Date of Award

2013

Degree Type

Dissertation

Degree Name

Doctor of Philosophy (PhD)

Department

Chemistry

First Advisor

Jimmie C. Oxley

Abstract

Factors Influencing Safety of Unconventional Explosives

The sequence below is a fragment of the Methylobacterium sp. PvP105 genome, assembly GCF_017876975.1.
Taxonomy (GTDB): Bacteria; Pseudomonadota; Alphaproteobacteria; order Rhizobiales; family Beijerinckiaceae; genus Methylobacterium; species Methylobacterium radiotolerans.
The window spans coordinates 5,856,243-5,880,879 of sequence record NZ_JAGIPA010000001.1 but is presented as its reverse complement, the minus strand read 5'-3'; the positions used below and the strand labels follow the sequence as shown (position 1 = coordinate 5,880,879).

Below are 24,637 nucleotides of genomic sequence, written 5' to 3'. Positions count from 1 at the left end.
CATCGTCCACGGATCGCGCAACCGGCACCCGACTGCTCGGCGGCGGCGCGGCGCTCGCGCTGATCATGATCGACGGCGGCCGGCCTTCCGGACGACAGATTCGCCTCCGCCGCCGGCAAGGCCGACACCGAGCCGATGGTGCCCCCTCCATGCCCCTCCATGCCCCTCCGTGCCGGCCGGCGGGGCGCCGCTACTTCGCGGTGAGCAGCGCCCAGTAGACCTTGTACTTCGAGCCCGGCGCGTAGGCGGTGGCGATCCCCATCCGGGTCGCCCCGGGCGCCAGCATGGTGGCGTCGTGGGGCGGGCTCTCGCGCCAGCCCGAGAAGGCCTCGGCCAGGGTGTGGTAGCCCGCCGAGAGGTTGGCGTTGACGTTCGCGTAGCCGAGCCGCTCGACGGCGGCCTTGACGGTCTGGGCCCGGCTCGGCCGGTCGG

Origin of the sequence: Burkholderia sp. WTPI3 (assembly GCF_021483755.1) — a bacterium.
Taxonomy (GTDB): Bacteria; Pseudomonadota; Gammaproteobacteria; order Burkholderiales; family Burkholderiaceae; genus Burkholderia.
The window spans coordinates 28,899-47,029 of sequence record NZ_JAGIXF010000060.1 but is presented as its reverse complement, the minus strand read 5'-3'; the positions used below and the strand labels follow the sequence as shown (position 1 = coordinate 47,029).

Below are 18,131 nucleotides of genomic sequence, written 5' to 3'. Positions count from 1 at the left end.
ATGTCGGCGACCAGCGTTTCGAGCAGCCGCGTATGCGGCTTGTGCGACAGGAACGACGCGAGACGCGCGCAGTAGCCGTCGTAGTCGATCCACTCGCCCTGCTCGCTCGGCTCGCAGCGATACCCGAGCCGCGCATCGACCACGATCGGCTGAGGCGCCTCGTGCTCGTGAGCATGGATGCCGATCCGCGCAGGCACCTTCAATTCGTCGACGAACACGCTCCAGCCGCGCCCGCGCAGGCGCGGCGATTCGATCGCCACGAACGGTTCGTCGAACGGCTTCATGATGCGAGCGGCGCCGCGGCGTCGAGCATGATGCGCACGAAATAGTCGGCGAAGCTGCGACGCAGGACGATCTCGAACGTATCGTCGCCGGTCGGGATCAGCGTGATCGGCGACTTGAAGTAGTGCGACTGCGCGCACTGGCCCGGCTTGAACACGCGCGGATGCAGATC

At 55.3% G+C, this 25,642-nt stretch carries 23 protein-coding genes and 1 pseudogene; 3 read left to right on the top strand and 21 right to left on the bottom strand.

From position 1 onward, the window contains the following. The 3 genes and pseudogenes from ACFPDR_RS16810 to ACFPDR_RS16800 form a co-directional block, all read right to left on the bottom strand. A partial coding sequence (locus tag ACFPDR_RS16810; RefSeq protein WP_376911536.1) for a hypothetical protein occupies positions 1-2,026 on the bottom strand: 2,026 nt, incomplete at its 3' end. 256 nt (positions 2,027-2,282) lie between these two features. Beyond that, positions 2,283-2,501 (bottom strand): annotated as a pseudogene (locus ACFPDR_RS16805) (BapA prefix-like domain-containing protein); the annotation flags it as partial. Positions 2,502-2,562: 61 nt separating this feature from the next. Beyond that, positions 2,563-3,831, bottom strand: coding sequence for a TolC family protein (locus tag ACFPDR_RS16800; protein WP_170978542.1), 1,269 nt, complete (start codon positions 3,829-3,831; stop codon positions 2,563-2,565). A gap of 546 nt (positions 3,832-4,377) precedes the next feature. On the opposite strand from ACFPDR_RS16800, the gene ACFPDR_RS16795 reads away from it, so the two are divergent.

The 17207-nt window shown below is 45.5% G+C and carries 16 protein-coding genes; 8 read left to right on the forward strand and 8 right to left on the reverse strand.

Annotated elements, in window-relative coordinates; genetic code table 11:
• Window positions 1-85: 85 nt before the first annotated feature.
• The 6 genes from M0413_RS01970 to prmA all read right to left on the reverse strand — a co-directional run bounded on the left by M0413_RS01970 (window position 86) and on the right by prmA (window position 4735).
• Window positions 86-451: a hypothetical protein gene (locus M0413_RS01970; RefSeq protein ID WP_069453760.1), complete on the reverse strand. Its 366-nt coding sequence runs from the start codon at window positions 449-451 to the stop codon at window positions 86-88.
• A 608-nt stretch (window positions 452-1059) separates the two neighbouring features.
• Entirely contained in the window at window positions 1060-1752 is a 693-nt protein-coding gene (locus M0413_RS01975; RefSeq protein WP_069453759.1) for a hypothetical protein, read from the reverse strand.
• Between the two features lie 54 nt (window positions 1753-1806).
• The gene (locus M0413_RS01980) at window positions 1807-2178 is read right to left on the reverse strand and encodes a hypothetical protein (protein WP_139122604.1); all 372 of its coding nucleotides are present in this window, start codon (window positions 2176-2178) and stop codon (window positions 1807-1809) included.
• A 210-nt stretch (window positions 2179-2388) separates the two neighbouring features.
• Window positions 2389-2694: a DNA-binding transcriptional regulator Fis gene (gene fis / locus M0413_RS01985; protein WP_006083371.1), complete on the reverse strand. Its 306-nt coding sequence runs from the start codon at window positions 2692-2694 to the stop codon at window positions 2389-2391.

This dissertation details three studies regarding safety aspects for the formation, decomposition and use of unconventional explosives. The first study is a mechanistic study for the formation and decomposition of triacetone triperoxide (TATP). Using GC-MS, LC-MS, and NMR, the mechanism for the formation of TATP was elucidated detailing how experimental conditions affect the product composition. The presence of water had a significant impact on the distribution of the products TATP and diacetone diperoxide (DADP), a common contaminant in the synthesis. Water also had an impact on the decomposition of TATP resulting in a slower and more complete decomposition. The second study pertains to copper acetylide, a primary explosive sensitive towards initiation by impact, friction or spark. Copper acetylide is regarded as a safety risk in the petrochemical industry due to the presence of copper catalysts in refinery gas streams contaminated with acetylene. Analysis of the products formed after catalyst samples were exposed to acetylene gas suggested that acetylene readily reacts with many copper catalysts, likely via a copper acetylide intermediate, to form an amorphous phase of carbon. It was found that proprietary catalyst compositions inhibit the reaction significantly, reducing the potential risk of acetylide formation and subsequent accidental explosion. The third study is aimed at mitigating potential failure of direct borohydride fuel cells. The incompatibility of sodium borohydride and hydrogen peroxide poses a serious safety risk for electrochemical cells using these substances. The hydrolysis kinetics of sodium borohydride in dilute hydrogen peroxide solutions was studied to obtain fundamental information regarding the reaction. Hydrolysis by water is slow and yields hydrogen gas while hydrolysis by hydrogen peroxide is fast and yields a potentially combustible mixture of hydrogen and oxygen gases.

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